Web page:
Snapchat’s new gender-swap feature has taken over the Internet, with users marveling over how the app transforms them into a member of the opposite sex. But social justice warriors concerned about the plight of actual gender-swappers are firing back, accusing Snapchat both of minimizing what it’s like to transition and of buying into the notion of the “gender binary.”
A number of transgender individuals have complained to major news outlets, like the New York Post and The Guardian, about how the Snapchat filters turn transitioning gender into a game, and how the app “appropriates” gender transition and turns it into a game.
“My gender’s not a costume,” one transgender individual told the Post. “This story that I feel is very real. I lost a lot to be who I am, and I fought really hard for the body that I’m in.
“And when certain people post it and write about how silly it is and how goofy they look with this filter,” the person told the paper, “it makes light of the transgender experience.”
The application isn’t meant to be a serious exploration into the notions of gender and the gender binary. It’s meant to be a fun, silly way for Snapchat users to modify their self-portraits for posting. But there are some things that, to social justice warriors, just aren’t funny.
“Experimenting with identity is fun, which is why the filter is so popular — but what’s fun for some, is a punishing reality for others. Many from the LGBTQ+ community have been quick to point out that Snapchat’s filter not only strictly adheres to the gender binary, but also many users’ insouciant attitudes towards gender play hardly translate in real life,” noted one writer on TheNextWeb.
One “non-binary” speaker told VICE media, “There’s a fine line between encouraging people to take gender less seriously and not considering trans realities or carelessly perpetuating misunderstanding about trans identities.”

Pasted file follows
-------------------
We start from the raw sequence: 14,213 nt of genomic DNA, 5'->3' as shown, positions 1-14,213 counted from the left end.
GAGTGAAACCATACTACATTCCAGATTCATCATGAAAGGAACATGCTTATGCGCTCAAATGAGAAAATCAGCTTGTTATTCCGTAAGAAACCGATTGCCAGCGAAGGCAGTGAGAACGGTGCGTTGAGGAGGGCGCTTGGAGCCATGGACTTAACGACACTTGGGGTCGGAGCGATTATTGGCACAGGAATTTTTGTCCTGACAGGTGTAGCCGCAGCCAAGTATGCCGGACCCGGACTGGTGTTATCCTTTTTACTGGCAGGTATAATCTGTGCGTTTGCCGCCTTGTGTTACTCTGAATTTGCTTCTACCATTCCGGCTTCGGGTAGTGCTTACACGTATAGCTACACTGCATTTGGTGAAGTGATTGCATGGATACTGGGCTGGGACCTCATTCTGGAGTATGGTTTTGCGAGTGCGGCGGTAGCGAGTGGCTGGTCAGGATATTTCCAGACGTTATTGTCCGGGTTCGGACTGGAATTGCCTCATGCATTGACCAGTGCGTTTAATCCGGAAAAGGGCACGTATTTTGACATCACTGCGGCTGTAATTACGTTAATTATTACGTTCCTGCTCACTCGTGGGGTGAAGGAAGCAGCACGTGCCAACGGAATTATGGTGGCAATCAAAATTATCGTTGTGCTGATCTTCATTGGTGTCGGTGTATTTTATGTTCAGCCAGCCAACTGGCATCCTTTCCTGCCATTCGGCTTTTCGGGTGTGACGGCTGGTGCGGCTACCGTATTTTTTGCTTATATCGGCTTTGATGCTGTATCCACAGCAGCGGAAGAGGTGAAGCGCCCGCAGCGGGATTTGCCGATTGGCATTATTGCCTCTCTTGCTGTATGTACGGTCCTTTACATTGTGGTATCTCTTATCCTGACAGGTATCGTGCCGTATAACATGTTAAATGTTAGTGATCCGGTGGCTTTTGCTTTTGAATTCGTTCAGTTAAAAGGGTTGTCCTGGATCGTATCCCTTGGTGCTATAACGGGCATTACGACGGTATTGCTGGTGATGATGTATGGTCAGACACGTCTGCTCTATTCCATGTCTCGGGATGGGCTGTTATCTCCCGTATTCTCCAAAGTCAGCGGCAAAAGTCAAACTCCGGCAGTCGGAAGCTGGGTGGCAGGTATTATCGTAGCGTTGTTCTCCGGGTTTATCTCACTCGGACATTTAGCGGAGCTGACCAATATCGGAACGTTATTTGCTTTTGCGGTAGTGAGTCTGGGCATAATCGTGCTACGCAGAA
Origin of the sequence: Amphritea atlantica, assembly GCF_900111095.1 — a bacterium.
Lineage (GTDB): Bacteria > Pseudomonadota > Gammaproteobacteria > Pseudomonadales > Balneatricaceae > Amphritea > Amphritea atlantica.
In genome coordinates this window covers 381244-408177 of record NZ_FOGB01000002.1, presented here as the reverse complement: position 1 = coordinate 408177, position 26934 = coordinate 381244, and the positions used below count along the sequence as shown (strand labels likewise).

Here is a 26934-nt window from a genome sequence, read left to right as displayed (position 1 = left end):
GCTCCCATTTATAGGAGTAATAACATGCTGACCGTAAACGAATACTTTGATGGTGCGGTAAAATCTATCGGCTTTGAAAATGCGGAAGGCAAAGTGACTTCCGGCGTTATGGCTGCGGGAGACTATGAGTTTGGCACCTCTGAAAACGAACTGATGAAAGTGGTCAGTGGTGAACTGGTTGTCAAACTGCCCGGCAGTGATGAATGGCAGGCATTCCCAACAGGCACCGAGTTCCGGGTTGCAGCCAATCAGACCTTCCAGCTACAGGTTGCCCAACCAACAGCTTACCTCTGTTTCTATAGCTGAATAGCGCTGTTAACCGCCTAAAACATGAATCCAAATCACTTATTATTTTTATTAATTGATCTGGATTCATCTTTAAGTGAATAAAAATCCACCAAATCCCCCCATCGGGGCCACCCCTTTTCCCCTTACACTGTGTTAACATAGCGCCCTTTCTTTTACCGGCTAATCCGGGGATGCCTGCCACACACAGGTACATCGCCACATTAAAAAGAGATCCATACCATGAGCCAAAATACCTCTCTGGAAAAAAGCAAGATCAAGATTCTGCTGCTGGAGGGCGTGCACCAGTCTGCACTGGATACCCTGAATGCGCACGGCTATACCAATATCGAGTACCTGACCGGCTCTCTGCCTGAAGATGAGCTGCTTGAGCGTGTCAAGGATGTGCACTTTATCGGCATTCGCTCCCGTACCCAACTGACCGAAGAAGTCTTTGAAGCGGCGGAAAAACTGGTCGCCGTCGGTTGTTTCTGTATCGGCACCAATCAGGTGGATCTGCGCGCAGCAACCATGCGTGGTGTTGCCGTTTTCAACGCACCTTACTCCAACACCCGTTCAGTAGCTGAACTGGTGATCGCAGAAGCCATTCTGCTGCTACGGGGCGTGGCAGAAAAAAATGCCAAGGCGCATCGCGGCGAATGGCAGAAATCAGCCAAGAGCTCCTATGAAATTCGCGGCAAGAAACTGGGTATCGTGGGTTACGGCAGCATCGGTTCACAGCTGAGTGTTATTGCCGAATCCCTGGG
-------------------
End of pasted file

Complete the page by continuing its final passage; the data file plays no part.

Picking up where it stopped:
It’s also not just an insult to transgender individuals to change your appearance in a single selfie, it’s also a sin against progressive notions of gender — largely that there are more than 37 genders (at last count) and that allowing users to “swap” themselves between male and female is simply unfair to those who believe that they fit somewhere in between, or on a different spectrum altogether.
“These new Snapchat filters got y’all out here having fun with gender roles, joking about sex with your homeboys, and sporting beards with lashes. All we ask is that you keep that same energy when you interact with actual transgender and non-binary ppl. Thanks, management,” wrote a critic on Twitter.
“oh so if queer people play around with gender, it’s called “unnatural” and “gross,” but if cishet people do it, it’s called a snapchat filter? okay then,” wrote another.
Snapchat isn’t the first social media platform to offer a “gender-swap” feature, and it certainly isn’t the first time Snapchat has run afoul of social justice warriors. A previous “Bob Marley” filter that gave users dreadlocks like the famous Rasta musician got Snapchat accused of permitting “blackface” on their network. An “Asian” filter that gave users traditional Asian features was criticized as racially insensitive and culturally appropriative.
For its part, though, Snapchat says it’s not removing the filter, which is meant to be temporary anyway.
“We understand that identity is deeply personal,” the company said in a statement to the Post. “As we have and continue to explore the possibilities of this technology, our Lens design team is working … to ensure that on the whole these Lenses are diverse and inclusive by providing a wide range of transformative effects.”